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Huntsville - Madison County Athletic HOF Member

NAME:Richard Smock
BORN:  
INDUCTED:  2018
SPORT:  bowling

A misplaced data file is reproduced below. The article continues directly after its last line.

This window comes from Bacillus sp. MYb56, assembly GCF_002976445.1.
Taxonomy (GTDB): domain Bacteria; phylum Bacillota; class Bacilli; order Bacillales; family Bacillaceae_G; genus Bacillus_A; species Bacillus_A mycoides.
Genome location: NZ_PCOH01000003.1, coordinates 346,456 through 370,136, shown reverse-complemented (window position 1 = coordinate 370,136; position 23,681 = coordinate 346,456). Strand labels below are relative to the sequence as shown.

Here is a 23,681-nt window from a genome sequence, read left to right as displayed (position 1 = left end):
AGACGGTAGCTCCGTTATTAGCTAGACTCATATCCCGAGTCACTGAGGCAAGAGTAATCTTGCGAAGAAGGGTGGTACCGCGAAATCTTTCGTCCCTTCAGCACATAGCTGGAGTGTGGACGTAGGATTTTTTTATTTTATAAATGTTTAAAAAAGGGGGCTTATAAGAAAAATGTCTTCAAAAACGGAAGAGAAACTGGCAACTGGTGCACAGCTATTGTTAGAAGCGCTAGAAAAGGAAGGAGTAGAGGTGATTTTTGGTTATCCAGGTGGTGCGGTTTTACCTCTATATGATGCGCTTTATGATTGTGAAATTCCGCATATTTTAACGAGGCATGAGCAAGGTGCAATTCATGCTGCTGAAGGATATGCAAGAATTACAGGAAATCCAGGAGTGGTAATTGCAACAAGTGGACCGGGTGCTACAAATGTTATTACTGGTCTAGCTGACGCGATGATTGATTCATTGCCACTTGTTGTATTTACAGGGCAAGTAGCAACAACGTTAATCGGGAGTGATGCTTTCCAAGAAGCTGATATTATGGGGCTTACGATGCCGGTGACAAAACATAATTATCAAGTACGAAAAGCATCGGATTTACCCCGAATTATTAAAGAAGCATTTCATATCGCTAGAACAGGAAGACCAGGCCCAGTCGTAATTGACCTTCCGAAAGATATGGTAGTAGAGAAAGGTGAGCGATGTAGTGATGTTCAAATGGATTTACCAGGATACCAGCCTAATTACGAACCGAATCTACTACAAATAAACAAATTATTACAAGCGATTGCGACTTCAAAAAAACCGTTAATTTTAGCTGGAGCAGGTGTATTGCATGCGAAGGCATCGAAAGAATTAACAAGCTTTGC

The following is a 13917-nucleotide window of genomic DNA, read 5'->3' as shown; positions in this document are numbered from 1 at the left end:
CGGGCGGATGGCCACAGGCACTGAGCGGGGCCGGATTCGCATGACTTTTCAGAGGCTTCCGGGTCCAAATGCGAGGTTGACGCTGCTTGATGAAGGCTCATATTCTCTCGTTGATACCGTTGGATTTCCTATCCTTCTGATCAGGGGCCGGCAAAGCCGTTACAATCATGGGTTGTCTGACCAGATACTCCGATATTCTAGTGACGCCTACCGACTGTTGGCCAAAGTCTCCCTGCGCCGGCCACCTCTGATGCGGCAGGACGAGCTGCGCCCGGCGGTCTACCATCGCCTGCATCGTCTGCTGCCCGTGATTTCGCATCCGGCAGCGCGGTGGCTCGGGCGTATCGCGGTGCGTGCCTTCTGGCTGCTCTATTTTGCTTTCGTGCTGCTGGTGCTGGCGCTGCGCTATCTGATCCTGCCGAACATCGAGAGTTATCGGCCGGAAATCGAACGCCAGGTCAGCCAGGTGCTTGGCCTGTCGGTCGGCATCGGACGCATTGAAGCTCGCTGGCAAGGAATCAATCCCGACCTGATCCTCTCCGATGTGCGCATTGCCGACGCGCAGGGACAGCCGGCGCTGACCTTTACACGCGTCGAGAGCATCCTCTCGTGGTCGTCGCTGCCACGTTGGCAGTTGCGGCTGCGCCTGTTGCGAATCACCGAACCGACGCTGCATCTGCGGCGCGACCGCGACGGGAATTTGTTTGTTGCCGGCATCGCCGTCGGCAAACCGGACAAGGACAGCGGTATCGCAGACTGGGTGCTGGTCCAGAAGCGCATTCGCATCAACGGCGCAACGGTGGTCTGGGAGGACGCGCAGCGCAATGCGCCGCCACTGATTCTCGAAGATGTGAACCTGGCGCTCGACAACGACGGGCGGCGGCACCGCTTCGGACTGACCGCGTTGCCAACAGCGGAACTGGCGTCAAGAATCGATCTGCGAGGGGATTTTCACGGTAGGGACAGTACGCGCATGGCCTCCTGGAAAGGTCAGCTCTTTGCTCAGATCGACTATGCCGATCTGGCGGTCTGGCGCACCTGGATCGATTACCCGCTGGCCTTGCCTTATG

Ever heard the story about the time Richard Smock, one of Huntsville’s best-ever bowlers, went head-to-head against Earl Anthony, maybe the greatest professional bowler of all time? Remember the late Earl Anthony, the smooth left-handed assassin with the crewcut? Won 43 titles on the regular Professional Bowlers Association tour. Won seven more on the Senior Tour. Won 10 major tournaments – the PBA National Championships six times, the Tournament of Champions twice and the ABC Masters twice. His nicknames included “Square Earl," “Earl the Pearl” and “The Doomsday Stroking Machine.” Anthony, Dick Weber and Don Carter were household names a generation ago and dramatically increased bowling’s profile and popularity with their frequent TV appearances on ABC’S Wide World of Sports. “I can always say I once beat Earl Anthony in a big tournament," says Richard Smock. “Not everybody can say that.” More on the Earl Anthony story shortly. At tonight’s 26th induction banquet, Richard Smock becomes the 11th bowler from the Huntsville area to be inducted into the Huntsville-Madison County Athletic Hall of Fame. Many local devotees of the sport believe only the late Jimmy Certain, inducted in the inaugural class in 1989, was better. In fact, Certain and Smock are the only bowlers from Huntsville who ever won a PBA Tour tournament. Smock’s win came at a PBA regional in Houman, LA, in the early 1990s. “After I won, they made me an Honorary Cajun," he said. “I was glad to win the money and glad to be an ‘honorary’ anything. Those Cajuns know how to have a good time.” Smock considers the Houma tournament and winning the 2005 Eric Defietas tournament in Atlanta a dozen years ago as his top accomplishments in bowling. Smock, the third of Robert and Elva Smock’s four children, was born in 1958 in El Centro, Calif., where the senior Smock was working as a civil servant at the Naval Proving Grounds. The family soon moved 2,000 miles eastward when Richard’s father took a job at Wright- Patterson Air Force Base in Dayton, Ohio, and they all came to Huntsville in 1963 when Robert Smock went to work at Redstone Arsenal. Richard was 5 at the time. He was “9 or 10, somewhere around 1968,” when he discovered bow ling after spending the night at the home of a childhood friend, David Blevins. “David and George Carlyle were the ones who got me started," Smock recalled. “David and I went to Pin Palace the next day and I was just hanging around, watching him bowl. It looked like a lot of fun. George Carlyle came over and told me, ‘Don’t just stand there. Go get you some shoes and a ball.’ I said, ‘I don’t have any money.’ He said, ‘I run this place. You don’t need any money. Go get some shoes and a ball.’ So I did, and that was where it all started. I immediately joined the junior leagues. I liked it and my parents backed me and supported me. For some reason, I excelled at it more than most of the other kids. Guess I just had a knack for it. Nobody in my family bowled except me. But my sister, Mary, was a fan of mine and she kept pushing me to get better. So really, I blame George Carlyle and my sister for me getting hooked on a lifetime of bowling.” Incidentally, George Carlyle wasn’t kidding about running the place. A year after Pin Palace opened just off North Parkway in 1963, Carlyle leased the snack bar. The following year, after the facility expanded from 24 to 36 lanes, he became the assistant manager, and eventually the manager. Pin Palace was aptly named. For years, it was probably the premier bowling alley in the state. When he was 14, Smock bowled a 298 game at Pin Palace, leaving a 4-6 split on his last ball. The same year, he joined the men’s adult league. “I was beating everybody else in my age group," he explained, “and I felt I wasn’t going to get any better until the competition was stronger." By then, Smock had already caught the eye of everybody in the local bowling community, including Jimmy Certain. “Jimmy was a mentor of mine – a hero – because I loved bowling so much and because he took me under his wing. Basically, he just told me to do it my way.” Certain had been a bowling prodigy himself in the early 1950s. At 13, he won the Tennesssee men’s state tournament, singles and all-events, and went on to win virtually every important amateur event in Alabama over the next several years. He joined the professional tour in 1967 and was runner-up to Mike Durbin for Rookie of the Year. He competed off and on the tour for 22 years, and then won first place and $13,000 in his first event on the senior tour, the ’89 Showboat Senior Invitational in Las Vegas. “Around here in those days,” said Smock, “every bowler wanted to be Jimmy Certain.” By his senior year at Johnson High School, lots of bowlers around town were probably saying the same thing about Richard Smock. He and friendly rival Tony Churchy at Grissom High were two of the hottest young bowlers in the northern tier of Alabama at the time. Smock’s bowling accomplishments after nearly a half-century include these: Huntsville’s Bowler of the Decade (1980-90); winner of the Huntsville Bowling Association city tournament 15 times; HBA Bowler of the Year three times; HBA Hall of Fame inductee in 1990; winner of 15 titles in the Alabama State Bowling Association; ASBA Hall of Fame inductee in 1999; has bowled a perfect 300 game 65 times, including one in the 1993 ABC Masters; also has several 299 games (“I try not to think of those,” said Smock). Now for the Earl Anthony story: In 1980 at the age of 22, Smock and Tony Churchy set out on a 13-stop bowling tour, starting on the west coast and working their way east. When they reached Waukegan, Ill., a northern suburb of Chicago, they called Janis and Jan back in Huntsville and invited them to drive up to Chicago for the Waukegan tournament. Jan was Tony’s girlfriend and now his wife. Janice was Janice Spray, Richard’s girlfriend then and now. “Janis is the love of my life," Smock said. “We’ve been together 44 year s. Maybe we’ll get married someday. But neither one of us want to rush into anything." So Janis and Jan drove to Waukegan to cheer their guys on. About mid-tournament, Smock found himself matched against America’s “Mr. Bowling.” At the time, Anthony was just two years away from becoming the first bowler to amass $1 million in career earnings – big money in that era. “I was bowling cross-lanes with Mr. Bowling," said Smock. “We had something like 200 or 300 people watching the two of us, and I feel pretty strongly they weren’t there to watch me. Earl marked in the 10th frame, finished with something like a 210, and the crowd was clapping and cheering like it was a football game. I’m up in the 10th frame and I wound up with a 279. I heard a little light clapping from the crowd, and most of it was coming from Janice. Afterward, Earl Anthony came over and shook my hand. Then he put his arm on my shoulder and said, ‘Don’t worry, son. I got the same treatment back when I was a rookie.’ ”